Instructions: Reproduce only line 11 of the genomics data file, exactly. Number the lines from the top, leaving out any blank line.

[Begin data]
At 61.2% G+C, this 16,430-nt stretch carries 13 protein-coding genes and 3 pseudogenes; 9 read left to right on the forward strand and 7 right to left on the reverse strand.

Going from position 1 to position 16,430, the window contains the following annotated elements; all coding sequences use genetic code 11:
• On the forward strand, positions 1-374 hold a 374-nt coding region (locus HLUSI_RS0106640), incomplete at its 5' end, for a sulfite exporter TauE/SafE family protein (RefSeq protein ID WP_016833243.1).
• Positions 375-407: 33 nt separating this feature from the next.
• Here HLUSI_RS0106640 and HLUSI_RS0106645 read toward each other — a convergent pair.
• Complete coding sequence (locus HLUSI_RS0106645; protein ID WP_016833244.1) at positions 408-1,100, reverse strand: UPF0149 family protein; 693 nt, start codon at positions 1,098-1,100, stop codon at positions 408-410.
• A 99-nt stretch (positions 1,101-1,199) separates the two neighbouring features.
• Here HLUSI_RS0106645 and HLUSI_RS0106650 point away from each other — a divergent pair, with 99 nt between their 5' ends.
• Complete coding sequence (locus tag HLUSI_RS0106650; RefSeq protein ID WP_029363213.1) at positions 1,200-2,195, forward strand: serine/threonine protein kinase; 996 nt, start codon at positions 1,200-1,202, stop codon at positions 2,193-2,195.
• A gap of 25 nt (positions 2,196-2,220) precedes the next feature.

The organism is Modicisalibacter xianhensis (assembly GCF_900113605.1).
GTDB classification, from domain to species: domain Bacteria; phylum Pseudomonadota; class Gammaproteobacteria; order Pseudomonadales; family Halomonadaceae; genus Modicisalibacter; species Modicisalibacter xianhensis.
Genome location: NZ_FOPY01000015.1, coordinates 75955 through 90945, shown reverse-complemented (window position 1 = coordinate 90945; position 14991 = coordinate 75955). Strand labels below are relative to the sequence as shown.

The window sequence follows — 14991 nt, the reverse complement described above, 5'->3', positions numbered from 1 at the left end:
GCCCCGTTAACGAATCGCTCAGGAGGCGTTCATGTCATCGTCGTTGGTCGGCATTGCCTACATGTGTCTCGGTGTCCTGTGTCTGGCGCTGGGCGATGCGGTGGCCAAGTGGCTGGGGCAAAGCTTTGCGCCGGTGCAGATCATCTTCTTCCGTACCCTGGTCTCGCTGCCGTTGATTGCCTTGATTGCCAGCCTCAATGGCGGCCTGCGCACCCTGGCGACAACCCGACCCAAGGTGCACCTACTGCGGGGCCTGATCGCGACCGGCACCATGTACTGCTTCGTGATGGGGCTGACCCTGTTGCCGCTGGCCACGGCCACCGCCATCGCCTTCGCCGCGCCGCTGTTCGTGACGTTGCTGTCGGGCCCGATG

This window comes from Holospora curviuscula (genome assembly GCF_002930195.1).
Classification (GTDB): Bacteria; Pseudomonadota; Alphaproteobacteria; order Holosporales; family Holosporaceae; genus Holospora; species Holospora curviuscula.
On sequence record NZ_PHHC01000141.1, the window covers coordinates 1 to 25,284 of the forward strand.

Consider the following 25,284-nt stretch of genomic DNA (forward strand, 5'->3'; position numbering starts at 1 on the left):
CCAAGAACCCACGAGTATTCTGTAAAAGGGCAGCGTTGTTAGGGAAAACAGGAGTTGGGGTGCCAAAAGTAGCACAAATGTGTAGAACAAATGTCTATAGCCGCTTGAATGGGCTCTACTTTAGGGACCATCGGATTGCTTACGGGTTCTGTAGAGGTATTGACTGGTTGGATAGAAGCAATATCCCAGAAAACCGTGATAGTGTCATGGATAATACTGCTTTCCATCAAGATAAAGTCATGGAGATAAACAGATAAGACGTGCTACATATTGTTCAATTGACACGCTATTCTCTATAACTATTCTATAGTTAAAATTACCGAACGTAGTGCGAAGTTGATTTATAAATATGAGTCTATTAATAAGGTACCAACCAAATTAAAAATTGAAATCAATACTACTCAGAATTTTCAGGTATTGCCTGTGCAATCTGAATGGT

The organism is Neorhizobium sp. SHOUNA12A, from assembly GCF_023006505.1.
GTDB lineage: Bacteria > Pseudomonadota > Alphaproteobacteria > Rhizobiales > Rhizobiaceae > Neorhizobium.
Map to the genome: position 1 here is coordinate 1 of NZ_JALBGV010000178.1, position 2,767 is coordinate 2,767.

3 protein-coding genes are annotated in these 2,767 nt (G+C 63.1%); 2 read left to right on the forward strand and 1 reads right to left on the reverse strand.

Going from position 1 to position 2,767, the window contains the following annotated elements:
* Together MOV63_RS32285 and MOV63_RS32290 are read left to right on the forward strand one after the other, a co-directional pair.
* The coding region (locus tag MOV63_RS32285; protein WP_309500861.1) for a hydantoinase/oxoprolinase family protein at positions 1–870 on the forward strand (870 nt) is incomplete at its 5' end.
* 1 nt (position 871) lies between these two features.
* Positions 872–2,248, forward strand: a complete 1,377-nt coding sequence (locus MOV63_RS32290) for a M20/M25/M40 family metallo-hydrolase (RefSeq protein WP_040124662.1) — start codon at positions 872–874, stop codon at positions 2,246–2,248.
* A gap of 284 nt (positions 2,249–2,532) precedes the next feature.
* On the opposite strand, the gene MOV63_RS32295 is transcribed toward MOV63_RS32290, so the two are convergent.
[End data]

The organism is Modicisalibacter xianhensis (assembly GCF_900113605.1).